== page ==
As markets whipsaw, should you jump into General Electric (NYSE:GE) shares? With CEO Larry Culp’s turnaround plan in motion, GE’s future looks a lot brighter than in years prior. Yet, GE stock may not be a screaming buy at today’s prices.
Prior to my last analysis on GE stock, shares had rocketed from lows around $8 per share to around $11 to $11.50 per share. At the time, I argued GE’s turnaround plan was already priced into the stock. In other words, there is minimal upside considering the many challenges within General Electric’s disparate business units.
Nevertheless, shares moved higher thanks to markets reaching new highs. Shares traded as high as $13.26 per share earlier in February. But, with the stock market maelstrom, shares have dipped back to where they were last fall. Yet, the question isn’t whether GE stock will tread water going forward. Rather, will shares tumble back to the $8 price level?
It’s possible. A key GE stock “permabear” (JP Morgan analyst Stephen Tusa) may have reversed course and upgraded the stock from the equivalent of “sell” to “hold.” Yet, for catalysts to pay off, the company needs minimal hiccups economy-wise.
In other words, coronavirus-driven headwinds need to be fewer than expected. GE Aviation needs Boeing (NYSE:BA) 737 Max risks to turn out better than expected. Simply put, upside in GE stock is going to be a challenge. Let’s dive in and see why GE shares could head lower.
GE Stock and the Coronavirus
Is potential economic damage from the coronavirus priced into GE stock? Or could shares take additional hits as the outbreak’s economic cost impacts GE’s operating units? According to InvestorPlace’s Luke Lango, the coronavirus could wind up being a non-factor. Why? Because of the V-shaped recovery pattern. According to Lango, once the virus subsides, economic activity could rebound in mid-2020.
Yet, there’s no guarantee we’ll see a V-shaped recovery post-outbreak. As noted economist Nouriel Roubini recently noted, a Chinese V-shaped recovery is unlikely. If Roubini is correct, and China’s economic growth falls well below expected rates of 5% to 6%, the spillover could cause a global recession.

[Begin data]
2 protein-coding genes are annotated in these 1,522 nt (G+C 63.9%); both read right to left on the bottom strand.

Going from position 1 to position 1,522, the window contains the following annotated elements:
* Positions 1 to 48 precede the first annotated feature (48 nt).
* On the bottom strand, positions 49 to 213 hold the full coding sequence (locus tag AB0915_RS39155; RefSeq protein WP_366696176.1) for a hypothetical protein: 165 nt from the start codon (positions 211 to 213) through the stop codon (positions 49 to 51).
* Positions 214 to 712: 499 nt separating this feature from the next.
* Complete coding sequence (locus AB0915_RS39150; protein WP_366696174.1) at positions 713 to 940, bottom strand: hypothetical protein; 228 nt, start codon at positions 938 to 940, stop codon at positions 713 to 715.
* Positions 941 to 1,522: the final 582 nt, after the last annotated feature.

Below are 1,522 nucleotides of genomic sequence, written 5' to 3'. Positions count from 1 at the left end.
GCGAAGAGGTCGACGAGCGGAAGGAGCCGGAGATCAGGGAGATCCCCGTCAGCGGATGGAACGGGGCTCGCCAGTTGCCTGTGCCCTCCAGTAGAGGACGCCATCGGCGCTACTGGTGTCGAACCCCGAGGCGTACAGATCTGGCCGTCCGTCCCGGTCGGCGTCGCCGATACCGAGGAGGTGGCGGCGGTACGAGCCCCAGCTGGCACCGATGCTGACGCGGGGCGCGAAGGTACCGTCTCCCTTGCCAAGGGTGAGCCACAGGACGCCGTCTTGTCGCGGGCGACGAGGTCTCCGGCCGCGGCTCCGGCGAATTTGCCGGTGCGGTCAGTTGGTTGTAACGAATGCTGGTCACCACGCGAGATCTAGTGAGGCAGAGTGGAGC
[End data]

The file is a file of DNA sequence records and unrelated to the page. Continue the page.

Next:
How is this relevant to GE stock? As mentioned above, GE needs a stable economy in order for its turnaround to work. GE’s recently released annual report gave GE bulls in the analyst community more confidence in the company’s turnaround plan. Yet, if coronavirus leads to slowing economic growth worldwide, 2020 results could fall short of guidance (earnings of 55 cents per share). GE’s timeline for a full turnaround could also be delayed.
Credibility at Stake
Beyond the uncertainty over GE’s industrial turnaround, what’s up with GE Capital? General Electric’s financial unit has caused a lot of trouble for GE stock in recent years, primarily, the company’s risks related to long-term care insurance.
But, things could be improving. As this Seeking Alpha contributor recently wrote, insurance risks may be overstated. General Electric may wind up not having to boost its reserves to cover this large risk. In short, the company may be able to salvage some value as it unwinds the GE Capital unit. More asset sale proceeds could go a long way towards reducing GE’s debt load, improving the odds of its turnaround plan.
Another financial albatross for GE, its pension plan, could also prove to be less of a risk. Last year’s pension freeze and buyout could help minimize long-term impact.
However, will this move the needle for GE stock? Valuation-wise, GE shares are fairly priced. The stock trades for a forward price-earnings (PE) ratio of 19. Compare this to Honeywell (NYSE:HON), which sells for 18.6-times 2020 earnings. Or United Technologies (NYSE:UTX) stock, which goes for 16.3-times estimated 2020 earnings.
And this assumes GE meets its 2020 earnings guidance. If the coronavirus impacts full-year results, shares could easily retreat back as investors lose faith in Culp’s turnaround plan. If GE stock was selling for 10- to 15-times forward earnings, that would provide a sufficient discount to account for risk. But, at above $11 per share, GE stock is fairly priced, leaning on overvalued territory.
Sell General Electric at Today’s Optimistic Prices
GE stock may be just off its 52-week high. But, there’s good reason why shares could head lower in the near term. If coronavirus’s impact lingers after the outbreak subsides, the hit to global economic growth could affect GE’s industrial units.
GE Capital may not be in as much of a hole as expected. The company could work its way through its long-term pension liabilities. Yet, with shares trading on par with better-capitalized peers like Honeywell, the GE stock price doesn’t compensate for underlying risks.
In other words, sell General Electric as it trades above $11 per share. Near term, shares are more likely to hit $8 again than they are $15 or $20 per share.
Thomas Niel, contributor to InvestorPlace, has been writing single-stock analysis for web-based publications since 2016. As of this writing, Thomas Niel did not hold a position in any of the aforementioned securities.